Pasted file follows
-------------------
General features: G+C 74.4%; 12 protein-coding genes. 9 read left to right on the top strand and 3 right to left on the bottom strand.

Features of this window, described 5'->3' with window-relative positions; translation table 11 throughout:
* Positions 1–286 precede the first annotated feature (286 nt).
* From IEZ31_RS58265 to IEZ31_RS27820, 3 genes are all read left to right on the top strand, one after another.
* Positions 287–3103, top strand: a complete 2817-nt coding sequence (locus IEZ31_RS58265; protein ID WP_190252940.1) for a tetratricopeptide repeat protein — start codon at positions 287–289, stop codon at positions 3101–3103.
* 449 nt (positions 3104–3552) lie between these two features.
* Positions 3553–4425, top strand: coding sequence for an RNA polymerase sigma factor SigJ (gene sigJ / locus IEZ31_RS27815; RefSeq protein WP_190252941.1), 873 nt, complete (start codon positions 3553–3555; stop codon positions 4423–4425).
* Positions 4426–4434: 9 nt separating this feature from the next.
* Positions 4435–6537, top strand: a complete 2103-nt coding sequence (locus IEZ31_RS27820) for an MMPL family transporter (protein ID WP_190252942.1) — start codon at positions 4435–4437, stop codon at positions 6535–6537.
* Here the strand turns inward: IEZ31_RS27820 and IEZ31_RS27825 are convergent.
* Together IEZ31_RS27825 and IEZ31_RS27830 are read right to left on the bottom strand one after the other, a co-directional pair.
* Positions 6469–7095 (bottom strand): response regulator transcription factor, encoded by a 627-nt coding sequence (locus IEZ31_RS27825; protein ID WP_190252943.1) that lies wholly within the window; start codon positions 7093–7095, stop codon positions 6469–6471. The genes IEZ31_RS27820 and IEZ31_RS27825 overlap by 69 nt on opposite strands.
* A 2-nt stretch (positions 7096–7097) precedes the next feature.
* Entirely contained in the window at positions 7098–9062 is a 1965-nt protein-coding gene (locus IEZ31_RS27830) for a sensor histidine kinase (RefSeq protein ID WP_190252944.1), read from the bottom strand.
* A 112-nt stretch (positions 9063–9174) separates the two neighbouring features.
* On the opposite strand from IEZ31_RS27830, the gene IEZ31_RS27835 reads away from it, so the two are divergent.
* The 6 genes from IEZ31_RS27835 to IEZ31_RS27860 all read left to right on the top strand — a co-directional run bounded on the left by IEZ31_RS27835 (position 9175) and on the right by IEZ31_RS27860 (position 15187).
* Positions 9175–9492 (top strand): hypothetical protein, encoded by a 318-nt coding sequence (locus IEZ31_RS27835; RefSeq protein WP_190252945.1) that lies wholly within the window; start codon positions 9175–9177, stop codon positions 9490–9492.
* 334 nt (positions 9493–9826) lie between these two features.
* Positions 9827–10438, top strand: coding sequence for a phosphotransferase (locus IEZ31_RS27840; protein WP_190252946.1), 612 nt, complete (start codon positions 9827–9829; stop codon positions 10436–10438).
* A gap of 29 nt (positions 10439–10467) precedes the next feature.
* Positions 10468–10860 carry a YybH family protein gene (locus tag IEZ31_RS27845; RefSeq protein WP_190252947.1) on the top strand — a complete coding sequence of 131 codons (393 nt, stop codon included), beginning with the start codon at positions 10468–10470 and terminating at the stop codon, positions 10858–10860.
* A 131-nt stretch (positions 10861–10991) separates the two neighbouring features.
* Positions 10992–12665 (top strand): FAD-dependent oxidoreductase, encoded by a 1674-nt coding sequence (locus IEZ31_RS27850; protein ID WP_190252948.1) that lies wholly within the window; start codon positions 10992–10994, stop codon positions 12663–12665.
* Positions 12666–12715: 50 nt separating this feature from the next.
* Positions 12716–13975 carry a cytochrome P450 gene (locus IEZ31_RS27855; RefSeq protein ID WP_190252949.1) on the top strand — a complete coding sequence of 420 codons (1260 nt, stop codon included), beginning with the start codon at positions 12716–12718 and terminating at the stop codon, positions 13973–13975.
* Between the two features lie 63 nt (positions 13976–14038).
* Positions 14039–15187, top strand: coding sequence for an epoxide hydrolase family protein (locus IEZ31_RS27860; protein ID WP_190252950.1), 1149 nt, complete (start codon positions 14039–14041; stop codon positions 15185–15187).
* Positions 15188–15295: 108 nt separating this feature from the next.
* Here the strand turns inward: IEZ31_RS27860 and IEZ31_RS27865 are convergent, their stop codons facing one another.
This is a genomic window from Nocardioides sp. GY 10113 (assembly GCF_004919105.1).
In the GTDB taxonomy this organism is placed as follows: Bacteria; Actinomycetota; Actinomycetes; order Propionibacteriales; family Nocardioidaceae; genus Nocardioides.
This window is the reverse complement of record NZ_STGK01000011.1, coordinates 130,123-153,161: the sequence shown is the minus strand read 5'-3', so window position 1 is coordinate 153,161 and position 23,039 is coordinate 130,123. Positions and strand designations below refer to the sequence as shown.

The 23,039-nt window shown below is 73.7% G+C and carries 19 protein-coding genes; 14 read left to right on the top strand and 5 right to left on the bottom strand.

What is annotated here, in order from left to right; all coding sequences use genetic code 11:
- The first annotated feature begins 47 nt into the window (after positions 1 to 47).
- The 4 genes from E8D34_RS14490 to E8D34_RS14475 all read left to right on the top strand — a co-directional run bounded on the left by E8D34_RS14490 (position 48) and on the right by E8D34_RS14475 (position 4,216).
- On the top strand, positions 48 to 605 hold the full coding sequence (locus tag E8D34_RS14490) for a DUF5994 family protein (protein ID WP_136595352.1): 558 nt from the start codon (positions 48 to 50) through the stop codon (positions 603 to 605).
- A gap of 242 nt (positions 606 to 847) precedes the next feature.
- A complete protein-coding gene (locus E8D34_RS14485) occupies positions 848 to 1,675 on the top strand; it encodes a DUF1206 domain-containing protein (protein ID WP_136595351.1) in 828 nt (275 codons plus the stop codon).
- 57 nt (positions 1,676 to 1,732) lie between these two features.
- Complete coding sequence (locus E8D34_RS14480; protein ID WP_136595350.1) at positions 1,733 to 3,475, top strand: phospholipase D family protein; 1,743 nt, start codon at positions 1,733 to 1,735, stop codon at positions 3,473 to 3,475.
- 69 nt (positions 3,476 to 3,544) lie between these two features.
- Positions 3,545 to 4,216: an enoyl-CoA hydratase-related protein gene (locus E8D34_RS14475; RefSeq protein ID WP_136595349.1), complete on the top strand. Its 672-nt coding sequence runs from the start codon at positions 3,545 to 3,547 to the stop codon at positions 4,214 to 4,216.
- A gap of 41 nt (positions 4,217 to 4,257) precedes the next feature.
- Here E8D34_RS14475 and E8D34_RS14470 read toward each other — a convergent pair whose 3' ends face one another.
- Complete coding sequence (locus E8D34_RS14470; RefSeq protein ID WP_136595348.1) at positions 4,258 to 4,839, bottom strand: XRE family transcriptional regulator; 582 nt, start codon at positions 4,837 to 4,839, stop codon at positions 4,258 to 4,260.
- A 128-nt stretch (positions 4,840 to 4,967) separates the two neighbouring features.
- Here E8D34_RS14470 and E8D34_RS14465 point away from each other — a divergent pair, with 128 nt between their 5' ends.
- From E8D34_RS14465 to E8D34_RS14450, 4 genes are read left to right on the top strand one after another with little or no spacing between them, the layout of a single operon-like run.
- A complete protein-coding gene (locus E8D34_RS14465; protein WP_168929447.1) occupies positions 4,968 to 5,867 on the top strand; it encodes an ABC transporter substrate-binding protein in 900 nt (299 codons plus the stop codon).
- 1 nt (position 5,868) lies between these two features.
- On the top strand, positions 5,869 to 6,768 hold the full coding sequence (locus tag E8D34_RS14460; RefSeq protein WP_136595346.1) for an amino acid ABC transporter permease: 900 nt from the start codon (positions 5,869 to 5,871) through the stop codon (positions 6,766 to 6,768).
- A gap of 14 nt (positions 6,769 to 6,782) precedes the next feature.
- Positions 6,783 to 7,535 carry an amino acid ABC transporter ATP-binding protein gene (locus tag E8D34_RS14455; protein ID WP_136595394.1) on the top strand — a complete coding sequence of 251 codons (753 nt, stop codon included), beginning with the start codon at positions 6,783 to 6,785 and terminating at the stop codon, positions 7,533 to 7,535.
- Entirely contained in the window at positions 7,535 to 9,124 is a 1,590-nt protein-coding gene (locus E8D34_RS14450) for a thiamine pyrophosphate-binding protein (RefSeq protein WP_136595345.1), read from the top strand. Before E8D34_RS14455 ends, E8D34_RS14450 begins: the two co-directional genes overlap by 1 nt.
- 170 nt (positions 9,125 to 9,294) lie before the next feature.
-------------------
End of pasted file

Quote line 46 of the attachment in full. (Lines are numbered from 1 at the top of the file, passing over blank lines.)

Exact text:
- Here E8D34_RS14475 and E8D34_RS14470 read toward each other — a convergent pair whose 3' ends face one another.